Hiring Independent Contractors

Legal issues to keep in mind when using independent contractors rather than full-time employees
4 min read
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Q: My business is growing, and I've reached the point where I need help. I really don't want to go through the hassle or expense of hiring employees, so I am thinking about using freelancers. Are there any particular issues I should be concerned with?

A: Many business owners are tempted to categorize workers as independent contractors (ICs) rather than employees, and for good reason. By categorizing workers as ICs, businesses can usually save time, money and headaches. However, tread cautiously. If you misclassify a worker, the results can be costly.

Independent contractors are people who are considered to be in business for themselves. Therefore, your business is not required to pay state and federal payroll taxes or other employee benefits, which can add 20 to 30 percent to payroll costs. Instead, the independent contractor is expected to pay estimated taxes directly to the IRS four times per year. However, if the IRS determines that the worker you've classified as an IC is actually an employee, get out your checkbook. Not only will you have to pay the back taxes, but you'll also be hit with a penalty of 12 to 35 percent of the total tax bill.

To avoid that, make sure you understand the criteria used to judge the status of a worker. Different federal and state government agencies use a variety of tests to determine whether an actual independent contractor relationship exists. These agencies include: state taxing authorities, the U.S. Department of Labor, and state unemployment and workers' compensation agencies. The most commonly recognized assessment is the IRS's 20-factor test. Primarily, the decision hinges on the degree of control you exercise over the individual. For example, some of the criteria the IRS considers include:

  • The individual's ability to set his own hours and do the job in his own way.

  • The individual's ability to use her own methods as opposed to being required to undergo training from the purchaser of her services.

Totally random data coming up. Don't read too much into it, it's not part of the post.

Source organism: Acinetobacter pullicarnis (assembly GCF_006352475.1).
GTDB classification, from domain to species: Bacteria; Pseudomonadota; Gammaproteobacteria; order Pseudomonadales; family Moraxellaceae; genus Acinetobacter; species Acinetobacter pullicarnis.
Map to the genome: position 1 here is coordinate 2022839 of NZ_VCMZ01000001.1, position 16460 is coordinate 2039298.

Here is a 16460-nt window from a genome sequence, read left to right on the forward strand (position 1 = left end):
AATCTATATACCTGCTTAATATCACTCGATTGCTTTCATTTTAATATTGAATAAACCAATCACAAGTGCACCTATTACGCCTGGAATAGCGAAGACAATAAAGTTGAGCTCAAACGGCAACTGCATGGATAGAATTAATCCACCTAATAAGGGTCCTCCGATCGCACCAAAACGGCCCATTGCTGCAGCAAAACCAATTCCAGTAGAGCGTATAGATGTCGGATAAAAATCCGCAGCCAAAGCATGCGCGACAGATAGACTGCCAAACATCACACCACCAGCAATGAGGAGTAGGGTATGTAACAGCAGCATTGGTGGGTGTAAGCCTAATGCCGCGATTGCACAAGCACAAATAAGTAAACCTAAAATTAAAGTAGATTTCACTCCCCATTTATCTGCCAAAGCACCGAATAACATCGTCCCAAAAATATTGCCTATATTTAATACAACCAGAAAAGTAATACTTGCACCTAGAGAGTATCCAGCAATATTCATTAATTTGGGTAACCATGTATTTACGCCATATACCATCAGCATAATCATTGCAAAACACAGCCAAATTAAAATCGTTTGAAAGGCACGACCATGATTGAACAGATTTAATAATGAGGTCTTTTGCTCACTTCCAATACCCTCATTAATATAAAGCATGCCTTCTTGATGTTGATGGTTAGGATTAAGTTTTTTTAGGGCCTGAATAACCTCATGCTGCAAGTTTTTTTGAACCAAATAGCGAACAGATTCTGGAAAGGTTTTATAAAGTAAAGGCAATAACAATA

• The individual can earn a profit or suffer a loss from the activity.

  • The individual is able to assign his own workers to do the job and is not required to do it personally.

  • The individual is hired for one job and does not have a continuing relationship.

  • The individual has more than one client at a time.

  • The individual pays her own business and traveling expenses.

  • The individual works off the employer's premises and uses his own offices, desks and equipment.

  • The individual agrees to complete a specific job and is responsible for satisfactory completion, or she is obligated to make good for any failure.

Sometimes a written IC agreement may help establish the nature of the relationship. The agreement should spell out the scope of the work the individual will perform and when it will be performed, as well as how much he or she will be paid. However, an agreement alone will not be enough to avoid an IC being reclassified as an employee.

So before you take the easy way out, make sure you've carefully reviewed what your relationship will be with the individual you are going to hire. A few dollars saved today could be a costly mistake tomorrow.

Susan Wilson Solovic is CEO and chairman of SBTVò.com, America's only online TV network dedicated to small businesses. She is a popular keynote speaker and author ofReinvent Your Career: Attain the Success You Deserve and DesireandThe Girls' Guide to Power and Success. Contact Susan at info@sbtv.comor (877) 533-SBTV.

Note: The information in this column is provided by the author, not Entrepreneur.com. All answers are general in nature, not legal advice and not warranted or guaranteed. Readers are cautioned not to rely on this information. Because laws change over time and in different jurisdictions, it is imperative that you consult an attorney in your area regarding legal matters and an accountant regarding tax matters.

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